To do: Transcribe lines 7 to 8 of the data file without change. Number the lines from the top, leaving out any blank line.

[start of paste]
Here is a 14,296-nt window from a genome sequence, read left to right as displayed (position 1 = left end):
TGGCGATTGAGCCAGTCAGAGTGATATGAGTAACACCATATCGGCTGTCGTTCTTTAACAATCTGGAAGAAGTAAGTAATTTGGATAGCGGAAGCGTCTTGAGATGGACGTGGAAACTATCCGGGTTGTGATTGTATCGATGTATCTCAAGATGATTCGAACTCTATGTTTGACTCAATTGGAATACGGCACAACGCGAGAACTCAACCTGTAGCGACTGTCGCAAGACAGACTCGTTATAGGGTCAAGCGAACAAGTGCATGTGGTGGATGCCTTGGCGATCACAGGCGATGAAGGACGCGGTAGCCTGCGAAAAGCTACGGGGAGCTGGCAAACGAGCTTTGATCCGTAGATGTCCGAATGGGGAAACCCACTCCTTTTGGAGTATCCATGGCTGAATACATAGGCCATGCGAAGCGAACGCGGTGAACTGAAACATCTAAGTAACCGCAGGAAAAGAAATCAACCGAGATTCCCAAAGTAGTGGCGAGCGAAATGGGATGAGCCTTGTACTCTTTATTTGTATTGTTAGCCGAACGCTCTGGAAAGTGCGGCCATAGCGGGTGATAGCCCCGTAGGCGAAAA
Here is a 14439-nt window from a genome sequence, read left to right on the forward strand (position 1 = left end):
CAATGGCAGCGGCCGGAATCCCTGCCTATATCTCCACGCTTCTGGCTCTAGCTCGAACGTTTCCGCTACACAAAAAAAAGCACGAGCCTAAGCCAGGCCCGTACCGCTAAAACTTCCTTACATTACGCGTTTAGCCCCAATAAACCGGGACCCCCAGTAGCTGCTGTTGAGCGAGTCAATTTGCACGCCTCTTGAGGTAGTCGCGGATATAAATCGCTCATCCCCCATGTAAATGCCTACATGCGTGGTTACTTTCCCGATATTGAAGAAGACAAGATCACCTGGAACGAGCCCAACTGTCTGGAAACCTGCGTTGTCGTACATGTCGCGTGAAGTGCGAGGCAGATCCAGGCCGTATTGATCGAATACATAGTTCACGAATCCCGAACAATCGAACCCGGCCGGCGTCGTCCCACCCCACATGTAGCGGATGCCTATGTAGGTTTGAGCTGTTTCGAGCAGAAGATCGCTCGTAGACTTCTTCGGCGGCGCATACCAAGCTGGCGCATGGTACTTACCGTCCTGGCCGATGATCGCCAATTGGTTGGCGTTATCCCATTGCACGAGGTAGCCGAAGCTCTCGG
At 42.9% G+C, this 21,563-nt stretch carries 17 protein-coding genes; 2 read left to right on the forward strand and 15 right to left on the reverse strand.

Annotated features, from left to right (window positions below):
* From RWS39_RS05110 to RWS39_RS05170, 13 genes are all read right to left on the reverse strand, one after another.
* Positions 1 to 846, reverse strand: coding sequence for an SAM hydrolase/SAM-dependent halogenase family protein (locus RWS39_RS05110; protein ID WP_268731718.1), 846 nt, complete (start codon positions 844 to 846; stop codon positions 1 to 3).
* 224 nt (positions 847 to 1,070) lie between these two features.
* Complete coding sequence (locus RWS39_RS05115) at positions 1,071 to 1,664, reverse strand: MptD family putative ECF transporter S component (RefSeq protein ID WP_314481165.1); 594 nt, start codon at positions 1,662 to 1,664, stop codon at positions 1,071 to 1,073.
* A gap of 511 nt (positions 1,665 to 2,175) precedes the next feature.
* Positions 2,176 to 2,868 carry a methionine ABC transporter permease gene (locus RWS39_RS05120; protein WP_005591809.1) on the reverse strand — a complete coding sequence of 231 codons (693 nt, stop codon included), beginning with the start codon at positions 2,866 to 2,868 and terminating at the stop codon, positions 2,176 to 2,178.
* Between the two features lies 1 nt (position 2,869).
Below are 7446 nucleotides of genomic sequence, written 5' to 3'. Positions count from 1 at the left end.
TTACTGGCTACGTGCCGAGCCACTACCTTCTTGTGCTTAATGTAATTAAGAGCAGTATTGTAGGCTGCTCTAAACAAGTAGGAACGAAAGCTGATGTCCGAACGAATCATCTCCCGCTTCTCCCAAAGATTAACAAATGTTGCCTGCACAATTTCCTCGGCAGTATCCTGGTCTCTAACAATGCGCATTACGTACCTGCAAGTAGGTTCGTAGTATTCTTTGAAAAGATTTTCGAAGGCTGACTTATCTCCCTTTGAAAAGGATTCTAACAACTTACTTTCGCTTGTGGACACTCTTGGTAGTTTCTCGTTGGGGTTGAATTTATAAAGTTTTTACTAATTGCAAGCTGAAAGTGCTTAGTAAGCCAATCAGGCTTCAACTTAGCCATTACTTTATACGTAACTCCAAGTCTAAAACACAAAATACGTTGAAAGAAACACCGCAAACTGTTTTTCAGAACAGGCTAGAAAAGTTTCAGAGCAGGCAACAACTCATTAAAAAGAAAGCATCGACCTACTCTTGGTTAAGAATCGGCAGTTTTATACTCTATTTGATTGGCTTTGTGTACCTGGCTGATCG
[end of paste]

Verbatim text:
* From RWS39_RS05110 to RWS39_RS05170, 13 genes are all read right to left on the reverse strand, one after another.
* Positions 1 to 846, reverse strand: coding sequence for an SAM hydrolase/SAM-dependent halogenase family protein (locus RWS39_RS05110; protein ID WP_268731718.1), 846 nt, complete (start codon positions 844 to 846; stop codon positions 1 to 3).